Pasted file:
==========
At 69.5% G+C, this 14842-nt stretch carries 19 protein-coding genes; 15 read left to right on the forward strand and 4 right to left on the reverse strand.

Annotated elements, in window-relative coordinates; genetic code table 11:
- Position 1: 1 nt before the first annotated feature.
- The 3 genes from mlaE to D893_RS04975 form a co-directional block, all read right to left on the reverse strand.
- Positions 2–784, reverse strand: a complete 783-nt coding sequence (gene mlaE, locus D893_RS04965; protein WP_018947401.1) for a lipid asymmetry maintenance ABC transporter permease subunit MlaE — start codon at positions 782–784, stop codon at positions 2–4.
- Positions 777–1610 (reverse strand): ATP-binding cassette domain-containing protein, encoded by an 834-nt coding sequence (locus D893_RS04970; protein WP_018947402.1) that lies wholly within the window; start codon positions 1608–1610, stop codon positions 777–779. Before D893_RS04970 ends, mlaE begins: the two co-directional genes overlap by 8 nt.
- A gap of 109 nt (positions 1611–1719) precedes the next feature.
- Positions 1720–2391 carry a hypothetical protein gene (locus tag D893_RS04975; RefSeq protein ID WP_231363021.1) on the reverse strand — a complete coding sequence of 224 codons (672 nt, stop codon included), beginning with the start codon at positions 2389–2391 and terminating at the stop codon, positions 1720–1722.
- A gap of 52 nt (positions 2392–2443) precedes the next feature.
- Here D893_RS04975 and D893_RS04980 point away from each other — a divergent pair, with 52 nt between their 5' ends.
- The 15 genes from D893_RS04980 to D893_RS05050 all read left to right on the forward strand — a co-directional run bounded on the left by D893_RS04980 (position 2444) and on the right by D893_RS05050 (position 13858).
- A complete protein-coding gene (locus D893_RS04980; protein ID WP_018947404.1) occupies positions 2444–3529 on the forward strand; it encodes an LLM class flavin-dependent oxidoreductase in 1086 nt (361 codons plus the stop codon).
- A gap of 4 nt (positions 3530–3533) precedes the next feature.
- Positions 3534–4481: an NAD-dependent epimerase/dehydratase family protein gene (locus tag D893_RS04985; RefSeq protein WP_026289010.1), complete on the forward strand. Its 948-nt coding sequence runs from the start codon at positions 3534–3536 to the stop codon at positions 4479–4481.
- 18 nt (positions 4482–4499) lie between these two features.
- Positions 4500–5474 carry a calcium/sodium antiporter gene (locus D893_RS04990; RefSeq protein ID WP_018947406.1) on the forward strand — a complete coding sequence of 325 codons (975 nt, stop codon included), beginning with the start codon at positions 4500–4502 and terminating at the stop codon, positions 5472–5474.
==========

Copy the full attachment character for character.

At 69.5% G+C, this 14842-nt stretch carries 19 protein-coding genes; 15 read left to right on the forward strand and 4 right to left on the reverse strand.

Annotated elements, in window-relative coordinates; genetic code table 11:
- Position 1: 1 nt before the first annotated feature.
- The 3 genes from mlaE to D893_RS04975 form a co-directional block, all read right to left on the reverse strand.
- Positions 2–784, reverse strand: a complete 783-nt coding sequence (gene mlaE, locus D893_RS04965; protein WP_018947401.1) for a lipid asymmetry maintenance ABC transporter permease subunit MlaE — start codon at positions 782–784, stop codon at positions 2–4.
- Positions 777–1610 (reverse strand): ATP-binding cassette domain-containing protein, encoded by an 834-nt coding sequence (locus D893_RS04970; protein WP_018947402.1) that lies wholly within the window; start codon positions 1608–1610, stop codon positions 777–779. Before D893_RS04970 ends, mlaE begins: the two co-directional genes overlap by 8 nt.
- A gap of 109 nt (positions 1611–1719) precedes the next feature.
- Positions 1720–2391 carry a hypothetical protein gene (locus tag D893_RS04975; RefSeq protein ID WP_231363021.1) on the reverse strand — a complete coding sequence of 224 codons (672 nt, stop codon included), beginning with the start codon at positions 2389–2391 and terminating at the stop codon, positions 1720–1722.
- A gap of 52 nt (positions 2392–2443) precedes the next feature.
- Here D893_RS04975 and D893_RS04980 point away from each other — a divergent pair, with 52 nt between their 5' ends.
- The 15 genes from D893_RS04980 to D893_RS05050 all read left to right on the forward strand — a co-directional run bounded on the left by D893_RS04980 (position 2444) and on the right by D893_RS05050 (position 13858).
- A complete protein-coding gene (locus D893_RS04980; protein ID WP_018947404.1) occupies positions 2444–3529 on the forward strand; it encodes an LLM class flavin-dependent oxidoreductase in 1086 nt (361 codons plus the stop codon).
- A gap of 4 nt (positions 3530–3533) precedes the next feature.
- Positions 3534–4481: an NAD-dependent epimerase/dehydratase family protein gene (locus tag D893_RS04985; RefSeq protein WP_026289010.1), complete on the forward strand. Its 948-nt coding sequence runs from the start codon at positions 3534–3536 to the stop codon at positions 4479–4481.
- 18 nt (positions 4482–4499) lie between these two features.
- Positions 4500–5474 carry a calcium/sodium antiporter gene (locus D893_RS04990; RefSeq protein ID WP_018947406.1) on the forward strand — a complete coding sequence of 325 codons (975 nt, stop codon included), beginning with the start codon at positions 4500–4502 and terminating at the stop codon, positions 5472–5474.